As noted in our news earlier, Liu Di was freed on November 28, 2003. She returned the favor to Du Daobin, by signing the petition for his release. As noted above, Du Daobin was released last month. Now at age 23, Liu Di gave an interview to the New York Times in Beijing.
We learned that she has just obtained her degree in psychology, but has not obtained employment. Recounting the time prior to her arrest, the New York Times published a description of her 'subversive' activities, saying that she "began dabbling in satire and parody at the government's expense.
"In one posting, she called for the organization of a new political party which anyone could join and in which everyone could be chairman. She said it was a spoof." This led to the proverbial midnight knock on her door by the secret police. The Times continues, "officers took her to a Beijing prison. She was put in a cell with three other women, including a convicted murderer. Even today, she says she does not know which of her essays led to her arrest."
"Ultimately, we can see that she was just like any blogger, posting her material," said John Kusumi at the China Support Network. "And, we will award 'Quote of the Week' status to what she told the New York Times." "I think a normal government should not be challenged by these writings," she said. Kusumi continued, "We must report back to Liu Di that she does not have a normal government. What China has, under the PRC, is a criminally insane government."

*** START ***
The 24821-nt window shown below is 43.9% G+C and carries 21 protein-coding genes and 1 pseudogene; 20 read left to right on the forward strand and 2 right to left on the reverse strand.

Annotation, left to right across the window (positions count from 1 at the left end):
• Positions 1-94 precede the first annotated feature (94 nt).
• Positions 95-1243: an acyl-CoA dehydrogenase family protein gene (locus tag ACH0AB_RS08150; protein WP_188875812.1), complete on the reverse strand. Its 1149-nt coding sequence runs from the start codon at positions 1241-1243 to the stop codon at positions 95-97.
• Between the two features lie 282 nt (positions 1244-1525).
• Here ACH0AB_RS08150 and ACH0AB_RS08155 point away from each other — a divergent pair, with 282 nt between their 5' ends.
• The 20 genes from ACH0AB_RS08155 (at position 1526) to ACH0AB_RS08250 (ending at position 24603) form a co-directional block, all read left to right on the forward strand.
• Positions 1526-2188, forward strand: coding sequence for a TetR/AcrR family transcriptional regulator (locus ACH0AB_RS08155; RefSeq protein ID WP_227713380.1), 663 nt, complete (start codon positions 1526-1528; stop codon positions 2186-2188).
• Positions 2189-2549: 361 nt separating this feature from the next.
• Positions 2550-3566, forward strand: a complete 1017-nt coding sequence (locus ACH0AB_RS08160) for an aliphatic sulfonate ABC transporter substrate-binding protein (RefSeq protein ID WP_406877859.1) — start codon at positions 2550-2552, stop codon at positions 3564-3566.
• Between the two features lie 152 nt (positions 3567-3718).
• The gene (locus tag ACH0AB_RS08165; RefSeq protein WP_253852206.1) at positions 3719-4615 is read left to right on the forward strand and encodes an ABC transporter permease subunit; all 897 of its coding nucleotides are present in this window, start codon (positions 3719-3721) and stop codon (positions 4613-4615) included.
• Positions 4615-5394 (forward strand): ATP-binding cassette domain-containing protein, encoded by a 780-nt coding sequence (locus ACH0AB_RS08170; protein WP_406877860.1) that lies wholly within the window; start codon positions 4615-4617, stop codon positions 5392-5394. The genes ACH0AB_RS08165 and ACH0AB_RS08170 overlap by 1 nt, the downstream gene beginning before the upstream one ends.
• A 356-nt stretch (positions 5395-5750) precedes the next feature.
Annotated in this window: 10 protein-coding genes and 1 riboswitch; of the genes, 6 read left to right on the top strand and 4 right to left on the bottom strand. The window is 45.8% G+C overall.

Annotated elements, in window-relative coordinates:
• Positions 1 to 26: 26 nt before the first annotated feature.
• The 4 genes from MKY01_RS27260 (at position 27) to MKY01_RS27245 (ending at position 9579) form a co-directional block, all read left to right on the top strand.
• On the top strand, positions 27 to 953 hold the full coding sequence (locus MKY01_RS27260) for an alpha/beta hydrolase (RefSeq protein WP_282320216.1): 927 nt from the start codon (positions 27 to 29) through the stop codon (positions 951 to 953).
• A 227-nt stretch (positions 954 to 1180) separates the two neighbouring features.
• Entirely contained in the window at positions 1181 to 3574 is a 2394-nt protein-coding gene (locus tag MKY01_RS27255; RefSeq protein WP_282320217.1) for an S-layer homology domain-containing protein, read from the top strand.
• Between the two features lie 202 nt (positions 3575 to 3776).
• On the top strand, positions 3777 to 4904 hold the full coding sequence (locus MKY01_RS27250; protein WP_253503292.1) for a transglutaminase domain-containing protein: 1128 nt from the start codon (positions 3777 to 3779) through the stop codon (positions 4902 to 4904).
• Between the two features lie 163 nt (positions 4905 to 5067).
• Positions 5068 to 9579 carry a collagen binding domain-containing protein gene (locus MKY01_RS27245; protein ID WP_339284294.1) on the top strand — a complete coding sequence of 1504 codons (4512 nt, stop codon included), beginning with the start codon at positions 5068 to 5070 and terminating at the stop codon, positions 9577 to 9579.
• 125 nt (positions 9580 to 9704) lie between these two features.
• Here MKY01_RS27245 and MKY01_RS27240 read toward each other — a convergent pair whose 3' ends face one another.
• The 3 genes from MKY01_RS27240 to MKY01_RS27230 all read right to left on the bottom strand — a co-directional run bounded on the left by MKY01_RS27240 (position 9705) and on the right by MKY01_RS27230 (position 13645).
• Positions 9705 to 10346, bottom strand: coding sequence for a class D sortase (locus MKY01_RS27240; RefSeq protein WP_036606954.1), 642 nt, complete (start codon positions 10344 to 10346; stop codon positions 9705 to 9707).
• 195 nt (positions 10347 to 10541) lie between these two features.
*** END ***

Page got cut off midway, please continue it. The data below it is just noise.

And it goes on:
Zhou Fengsuo is an authentic student leader from the 1989 pro-democracy uprising in Tiananmen Square. Now living in San Francisco, he sat down and gave an interview to the Epoch Times. The topic of uppermost concern was the recent shooting in South Africa of David Liang, a leading activist for the Falun Gong spiritual movement, who was visiting South Africa at the same time as Chinese Vice President Zeng Qinghong. That shooting provoked a world wide outcry, with many rallies and protests held against China's exporting state terrorism. Recently, CSN referred to this action and response as "the globalization of China's human rights problem."
Zhou Fengsuo said, "First, I'd like to express my sympathy for David Liang, my respect for his bravery, and my hopes that he will recover swiftly." He continued, "In my opinion, what happened in South Africa was the Chinese government's way of terrorizing the Falun Dafa practitioners. They incite and encourage violence and hatred, disregarding any human rights, destroying traditional beliefs and institutions." He boggled at the scale of the Chinese government's violence, from 1949 to the present, asking rhetorically, "how many of our Chinese compatriots have perished?"
He continued, "I hope more people can stand up to the Chinese government and speak out to raise awareness, and condemn their blatant and ruthless policies and actions. I hope all Chinese people, whether in mainland China or abroad, can live free of such tyranny and violence." Zhou then launched into a litany of other such incidents. The South Africa shooting is not the first example of overseas violence, persecution, and harassment by the PRC government. There are many examples, and Mr. Zhou proceeded to recount a list of incriminating incidents. He ended by saying--
If we scrutinize these incidents, they are not coincidences. Someone is working behind the scenes, inciting violence to terrorize people or even assassinating them. Since the shooting incident in South Africa is being investigated as attempted murder, they must have planned the whole incident, as well as a cover-up, to not take blame.
However, why do these things happen only to those that are willing to express their beliefs and stand up to the Chinese government? If the Chinese government is really not behind all of these atrocious acts, why haven?t they condemned the abuse and killings of these activists?